Also, when you start wide and just cover the events 'naturally', you will know when to zoom out to a wide shot, or zoom into a two shot of a personal conversation, because THE EVENTS AND ACTIONS WILL TELL YOU WHAT SHOT SIZE IS NEEDED. In a group dynamic you will constantly have to judge the mood and direction of a conversation, because then you know who are the key players in the moment, and you capture all their telling facial expressions and reactions. This is what creates REAL drama and interest, not having the 'correct' proportions of shots. If you tune into the energy of the people involved, you will find your place, and feel part of it all. When you adopt this 'role' that is when you get good stuff that really matters. So for example if you are filming kids, you get down on the floor and share the world with them on their level, or if you are filming some hyped up breakdancers, you stay fluid on your feet, and float around the group with them, and so on, to capture the apropiate energy and make the shots much stronger in their meaning/feeling.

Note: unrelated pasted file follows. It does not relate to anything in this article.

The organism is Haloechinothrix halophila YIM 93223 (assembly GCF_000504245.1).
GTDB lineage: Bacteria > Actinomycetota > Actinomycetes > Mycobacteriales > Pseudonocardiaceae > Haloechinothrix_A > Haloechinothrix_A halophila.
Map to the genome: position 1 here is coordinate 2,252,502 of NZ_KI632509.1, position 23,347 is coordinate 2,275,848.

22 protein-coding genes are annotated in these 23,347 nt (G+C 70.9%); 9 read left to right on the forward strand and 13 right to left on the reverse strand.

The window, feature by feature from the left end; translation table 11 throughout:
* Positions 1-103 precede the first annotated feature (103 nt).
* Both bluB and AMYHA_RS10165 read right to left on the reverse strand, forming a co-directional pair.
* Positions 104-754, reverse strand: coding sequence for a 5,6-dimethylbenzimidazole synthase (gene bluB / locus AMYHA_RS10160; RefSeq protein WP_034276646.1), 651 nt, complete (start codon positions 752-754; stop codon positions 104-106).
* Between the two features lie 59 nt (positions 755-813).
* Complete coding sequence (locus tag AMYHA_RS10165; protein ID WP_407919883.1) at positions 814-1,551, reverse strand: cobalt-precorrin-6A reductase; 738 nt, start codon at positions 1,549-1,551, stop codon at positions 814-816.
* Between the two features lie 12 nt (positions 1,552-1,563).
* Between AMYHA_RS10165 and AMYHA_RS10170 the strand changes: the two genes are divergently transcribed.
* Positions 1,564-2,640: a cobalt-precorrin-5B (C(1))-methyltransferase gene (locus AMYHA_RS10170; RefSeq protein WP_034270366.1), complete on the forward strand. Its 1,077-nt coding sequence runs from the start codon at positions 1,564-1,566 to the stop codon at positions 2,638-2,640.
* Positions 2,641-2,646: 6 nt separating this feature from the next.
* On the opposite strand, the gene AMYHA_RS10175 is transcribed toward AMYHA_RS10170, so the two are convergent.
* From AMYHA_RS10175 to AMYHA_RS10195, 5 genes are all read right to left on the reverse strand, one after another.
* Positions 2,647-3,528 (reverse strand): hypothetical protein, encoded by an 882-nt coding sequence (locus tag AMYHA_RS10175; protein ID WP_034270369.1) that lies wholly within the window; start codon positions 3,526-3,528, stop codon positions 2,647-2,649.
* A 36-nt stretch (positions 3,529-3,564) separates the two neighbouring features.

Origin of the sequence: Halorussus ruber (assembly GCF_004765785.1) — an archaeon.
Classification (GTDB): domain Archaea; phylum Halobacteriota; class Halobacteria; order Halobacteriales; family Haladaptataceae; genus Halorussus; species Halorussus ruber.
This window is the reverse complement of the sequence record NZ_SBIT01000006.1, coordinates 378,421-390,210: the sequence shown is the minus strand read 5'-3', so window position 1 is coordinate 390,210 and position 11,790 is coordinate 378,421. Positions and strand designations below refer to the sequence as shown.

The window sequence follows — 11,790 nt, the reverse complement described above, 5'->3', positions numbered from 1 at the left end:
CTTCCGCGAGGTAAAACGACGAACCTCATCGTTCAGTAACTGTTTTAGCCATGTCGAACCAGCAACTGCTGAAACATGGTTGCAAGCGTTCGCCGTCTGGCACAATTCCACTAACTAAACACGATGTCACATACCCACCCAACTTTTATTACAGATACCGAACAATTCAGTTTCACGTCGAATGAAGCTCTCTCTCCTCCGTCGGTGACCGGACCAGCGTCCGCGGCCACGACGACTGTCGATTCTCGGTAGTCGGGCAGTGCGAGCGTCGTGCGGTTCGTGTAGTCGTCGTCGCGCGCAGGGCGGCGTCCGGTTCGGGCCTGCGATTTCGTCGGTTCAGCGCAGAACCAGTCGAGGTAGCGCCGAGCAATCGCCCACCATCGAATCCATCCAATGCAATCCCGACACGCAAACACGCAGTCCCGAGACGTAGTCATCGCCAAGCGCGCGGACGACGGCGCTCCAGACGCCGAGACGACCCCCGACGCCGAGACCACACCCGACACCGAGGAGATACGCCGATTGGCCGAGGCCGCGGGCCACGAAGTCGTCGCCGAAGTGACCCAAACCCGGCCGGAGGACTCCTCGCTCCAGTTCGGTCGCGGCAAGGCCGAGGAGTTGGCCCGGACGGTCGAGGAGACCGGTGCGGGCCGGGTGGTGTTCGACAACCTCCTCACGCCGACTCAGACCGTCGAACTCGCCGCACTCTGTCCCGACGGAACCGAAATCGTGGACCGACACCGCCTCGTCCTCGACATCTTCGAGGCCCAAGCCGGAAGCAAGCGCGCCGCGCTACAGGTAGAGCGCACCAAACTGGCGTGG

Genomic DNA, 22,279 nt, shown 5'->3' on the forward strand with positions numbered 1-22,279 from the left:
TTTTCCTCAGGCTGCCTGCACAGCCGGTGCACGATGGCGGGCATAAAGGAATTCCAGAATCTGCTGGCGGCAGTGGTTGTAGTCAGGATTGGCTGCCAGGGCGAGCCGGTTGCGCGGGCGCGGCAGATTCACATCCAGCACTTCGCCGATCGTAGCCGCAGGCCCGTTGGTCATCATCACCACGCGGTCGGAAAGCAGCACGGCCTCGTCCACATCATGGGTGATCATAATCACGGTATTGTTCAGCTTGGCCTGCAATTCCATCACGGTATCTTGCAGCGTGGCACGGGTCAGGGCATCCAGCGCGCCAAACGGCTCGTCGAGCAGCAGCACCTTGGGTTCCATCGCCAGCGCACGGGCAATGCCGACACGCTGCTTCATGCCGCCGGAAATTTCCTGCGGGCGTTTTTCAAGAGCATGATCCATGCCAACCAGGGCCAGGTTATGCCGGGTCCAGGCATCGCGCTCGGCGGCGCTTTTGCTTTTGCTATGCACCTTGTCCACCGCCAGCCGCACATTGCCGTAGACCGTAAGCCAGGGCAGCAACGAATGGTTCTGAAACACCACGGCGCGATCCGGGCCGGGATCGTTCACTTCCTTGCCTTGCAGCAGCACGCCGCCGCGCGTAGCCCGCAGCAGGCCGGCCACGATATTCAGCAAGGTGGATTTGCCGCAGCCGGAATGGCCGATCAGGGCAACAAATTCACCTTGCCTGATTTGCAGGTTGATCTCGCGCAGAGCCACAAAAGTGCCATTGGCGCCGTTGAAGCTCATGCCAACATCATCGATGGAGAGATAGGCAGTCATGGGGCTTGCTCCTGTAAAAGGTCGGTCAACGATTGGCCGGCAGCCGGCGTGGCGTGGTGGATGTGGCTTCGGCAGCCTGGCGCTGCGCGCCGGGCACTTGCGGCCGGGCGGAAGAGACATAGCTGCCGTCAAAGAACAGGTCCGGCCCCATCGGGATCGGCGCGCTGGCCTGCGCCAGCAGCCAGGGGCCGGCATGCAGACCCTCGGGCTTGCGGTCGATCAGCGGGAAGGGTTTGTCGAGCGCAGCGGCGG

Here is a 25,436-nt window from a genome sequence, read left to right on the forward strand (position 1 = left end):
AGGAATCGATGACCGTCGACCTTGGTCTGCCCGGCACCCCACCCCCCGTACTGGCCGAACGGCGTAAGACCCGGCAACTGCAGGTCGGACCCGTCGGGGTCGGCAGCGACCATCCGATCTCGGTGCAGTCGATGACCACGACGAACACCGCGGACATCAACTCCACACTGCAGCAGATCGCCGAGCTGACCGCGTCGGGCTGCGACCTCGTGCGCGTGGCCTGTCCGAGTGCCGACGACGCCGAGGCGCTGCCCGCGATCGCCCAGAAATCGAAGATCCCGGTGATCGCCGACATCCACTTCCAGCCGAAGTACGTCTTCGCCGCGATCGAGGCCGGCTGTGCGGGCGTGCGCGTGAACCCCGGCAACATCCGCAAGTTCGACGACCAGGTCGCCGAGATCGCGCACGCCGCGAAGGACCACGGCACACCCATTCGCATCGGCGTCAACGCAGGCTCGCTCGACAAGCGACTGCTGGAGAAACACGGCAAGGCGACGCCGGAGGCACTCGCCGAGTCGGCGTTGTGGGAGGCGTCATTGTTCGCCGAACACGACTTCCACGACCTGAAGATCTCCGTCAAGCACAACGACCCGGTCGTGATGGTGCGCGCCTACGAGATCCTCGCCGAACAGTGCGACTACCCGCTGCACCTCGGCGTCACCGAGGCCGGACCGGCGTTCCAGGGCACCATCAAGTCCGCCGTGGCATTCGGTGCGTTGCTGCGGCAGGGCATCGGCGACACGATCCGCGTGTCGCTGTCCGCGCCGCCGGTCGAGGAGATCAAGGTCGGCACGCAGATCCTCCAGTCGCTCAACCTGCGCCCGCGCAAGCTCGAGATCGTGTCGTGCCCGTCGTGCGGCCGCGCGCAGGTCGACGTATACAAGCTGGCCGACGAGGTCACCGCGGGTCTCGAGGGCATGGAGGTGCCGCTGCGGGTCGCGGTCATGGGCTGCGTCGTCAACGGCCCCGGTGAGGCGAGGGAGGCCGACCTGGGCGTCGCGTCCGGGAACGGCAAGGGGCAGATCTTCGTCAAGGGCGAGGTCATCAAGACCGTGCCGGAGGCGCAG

IN MY OPINION, IF YOU APPROACH THINGS IN THAT WAY, YOU WILL GET THE MOST ENGAGING AND INTIMATE FOOTAGE POSSIBLE, ESPECIALLY WHEN SHOOTING BY YOURSELF. I have worked on loads of documentaries and factual events, where we had up to 4 cameras rolling simultaniously, yet they used only my footage for large chunks of it, because I happened to catch the right moments, and you could watch it almost without cutting. This obviously depends on the circumstances, but if you prepair for anything, you can usually get loads to work with.

Dirctors also like to see sequences, sections that lead in and lead out nicely. This can be hard to get by yourself, and again requires a bit of planning. When you need to get General Views or Establisher shots, and cover live action, all in one short space of time, it requires planning. I even check out my locations on google earth, the figure out according to my rough schedule, where the sun will be at certain times of day, so if I need a shot of a buliding that is west facing, well then I shoot it backlit in the morning, toplit at midday in my lunch-break, or lit by the sunset at the end of the day. I plan it, so then its sorted, so I can focus on live events around me, instead of realising later I needed lots of cutaways, or end up shooting the building in terrible lighting.